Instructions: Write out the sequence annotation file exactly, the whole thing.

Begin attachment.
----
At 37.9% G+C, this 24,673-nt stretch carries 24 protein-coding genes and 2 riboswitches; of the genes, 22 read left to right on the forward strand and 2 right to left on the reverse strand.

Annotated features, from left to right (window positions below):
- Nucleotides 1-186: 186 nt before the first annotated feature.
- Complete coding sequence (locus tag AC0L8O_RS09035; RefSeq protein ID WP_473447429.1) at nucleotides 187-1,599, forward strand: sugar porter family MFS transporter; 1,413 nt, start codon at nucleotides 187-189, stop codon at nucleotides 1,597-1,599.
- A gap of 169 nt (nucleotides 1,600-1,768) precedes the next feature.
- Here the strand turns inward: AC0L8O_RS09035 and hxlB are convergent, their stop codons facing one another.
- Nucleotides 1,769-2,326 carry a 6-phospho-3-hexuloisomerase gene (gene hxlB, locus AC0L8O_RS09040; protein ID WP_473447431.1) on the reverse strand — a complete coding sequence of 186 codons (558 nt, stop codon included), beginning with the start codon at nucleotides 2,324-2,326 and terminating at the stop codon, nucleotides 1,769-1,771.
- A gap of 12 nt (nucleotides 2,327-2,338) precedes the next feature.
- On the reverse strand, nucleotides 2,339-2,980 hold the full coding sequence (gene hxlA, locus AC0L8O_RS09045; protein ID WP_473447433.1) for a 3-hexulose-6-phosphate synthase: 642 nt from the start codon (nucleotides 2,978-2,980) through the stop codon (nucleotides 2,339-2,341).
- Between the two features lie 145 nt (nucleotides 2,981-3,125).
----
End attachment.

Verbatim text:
At 37.9% G+C, this 24,673-nt stretch carries 24 protein-coding genes and 2 riboswitches; of the genes, 22 read left to right on the forward strand and 2 right to left on the reverse strand.

Annotated features, from left to right (window positions below):
- Nucleotides 1-186: 186 nt before the first annotated feature.
- Complete coding sequence (locus tag AC0L8O_RS09035; RefSeq protein ID WP_473447429.1) at nucleotides 187-1,599, forward strand: sugar porter family MFS transporter; 1,413 nt, start codon at nucleotides 187-189, stop codon at nucleotides 1,597-1,599.
- A gap of 169 nt (nucleotides 1,600-1,768) precedes the next feature.
- Here the strand turns inward: AC0L8O_RS09035 and hxlB are convergent, their stop codons facing one another.
- Nucleotides 1,769-2,326 carry a 6-phospho-3-hexuloisomerase gene (gene hxlB, locus AC0L8O_RS09040; protein ID WP_473447431.1) on the reverse strand — a complete coding sequence of 186 codons (558 nt, stop codon included), beginning with the start codon at nucleotides 2,324-2,326 and terminating at the stop codon, nucleotides 1,769-1,771.
- A gap of 12 nt (nucleotides 2,327-2,338) precedes the next feature.
- On the reverse strand, nucleotides 2,339-2,980 hold the full coding sequence (gene hxlA, locus AC0L8O_RS09045; protein ID WP_473447433.1) for a 3-hexulose-6-phosphate synthase: 642 nt from the start codon (nucleotides 2,978-2,980) through the stop codon (nucleotides 2,339-2,341).
- Between the two features lie 145 nt (nucleotides 2,981-3,125).